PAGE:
Celtic-Rangers verdict: Can Rodgers keep Ibrox, the cruel denouement, pitch invasion and telling family section

Celtic were far from their best against Rangers – yet they still left Hampden with the Scottish Cup

Brendan Rodgers will surely be permitted to keep Rangers soon. In the meantime, his team retain possession of the Scottish Cup to further enhance the Celtic manager’s remarkable success rate in this fixture. It now stands at just one defeat against Rangers in 18 meetings over two spells.

Philippe Clement is now firmly lodged at the other end of the scale. Failure to win any of the first four Old Firm appointments doesn’t sound like a recipe for success for a Rangers or Celtic manager and the pressure on the Belgian is growing considerably. All eyes will be on the first meeting next season. It's already bordering on must-win territory for Clement.

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Rodgers has lost none of his Old Firm alchemy during his time away. Even when his team are a clear second best they find a way to prevail. It seems he can do no wrong. Rodgers plucks a striker from England who is unable to get a game for Norwich City and he turns into a cup-final hero with a last-minute winner on the 57th anniversary of the Lisbon Lions.

Celtic manager Brendan Rodgers with the Scottish Cup.Celtic manager Brendan Rodgers with the Scottish Cup.
Celtic manager Brendan Rodgers with the Scottish Cup.

Step forward Adam Idah, whose last act of his Celtic career might have been to secure the double for the Parkhead club. Even Rodgers could not bring himself to claim afterwards that he had reminded the players of the significance of the date. “I’d be lying if I said I talked about that,” he said, “because I didn’t. I think the significance for us will come afterwards. This is an iconic date that’s synonymous with this club and always will be, but this will join it.”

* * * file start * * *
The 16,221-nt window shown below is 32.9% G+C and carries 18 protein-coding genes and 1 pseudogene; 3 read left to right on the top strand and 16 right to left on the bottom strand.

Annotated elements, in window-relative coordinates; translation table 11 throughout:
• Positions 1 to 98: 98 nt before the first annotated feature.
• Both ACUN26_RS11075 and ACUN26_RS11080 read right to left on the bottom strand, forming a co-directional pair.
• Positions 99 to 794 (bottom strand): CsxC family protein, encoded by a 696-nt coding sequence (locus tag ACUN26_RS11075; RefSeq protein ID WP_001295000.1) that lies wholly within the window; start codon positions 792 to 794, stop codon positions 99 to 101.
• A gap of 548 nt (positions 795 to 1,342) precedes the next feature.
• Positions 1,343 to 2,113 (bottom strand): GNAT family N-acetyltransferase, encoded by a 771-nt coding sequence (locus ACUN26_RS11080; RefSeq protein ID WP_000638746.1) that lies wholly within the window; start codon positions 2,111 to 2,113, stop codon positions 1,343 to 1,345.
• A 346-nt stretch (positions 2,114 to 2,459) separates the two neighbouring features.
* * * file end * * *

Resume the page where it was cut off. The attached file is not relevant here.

Idah knows he won’t ever find himself as revered as European Cup heroes like Stevie Chalmers and Tommy Gemmell – indeed, he might not ever become a perman ent Celtic player. That remains to be resolved this summer. Whatever happens in terms of his future, he wrote himself into the history books by being first to react after Jack Butland failed to cope with substitute Paulo Bernardo’s drive, pushing it back out at Idah’s feet. The striker drilled into the net.

How cruel this was on the Rangers goalkeeper, the Ibrox side’s standout performer this season. He cut a lonely figure at the end and was comforted by Joe Hart, his opposite number and compatriot and whose career ended here on a high and with a clean sheet. It was an emotional snapshot away from the primary focus of many people’s attention, which was some evidence of simmering resentment between players carried over from the 90 minutes. The scuffling quickly petered out. It was never really that kind of game.

The knife was twisted after the final whistle for Rangers as Celtic fans spilled onto the running track at their end in scenes that recalled – although were not nearly as exuberant – the aftermath of Hibs’ memorable Scottish Cup final victory over the Ibrox side in 2016. The presentation had to be delayed until these supporters returned to their seats. The Rangers players stood around looking forlorn before Clement gathered them around for a quick debrief. Not so long ago the tantalising prospect of a treble was in the gift of this set of players, although it must be acknowledged that several potential difference-makers were sitting in the family section of the south stand with their loved ones, Connor Goldson and John Souttar among them. Maybe one of this sidelined centre-half pairing would have reacted faster following Butland’s fumble, or prevented Bernardo running so freely at a tired Rangers backline.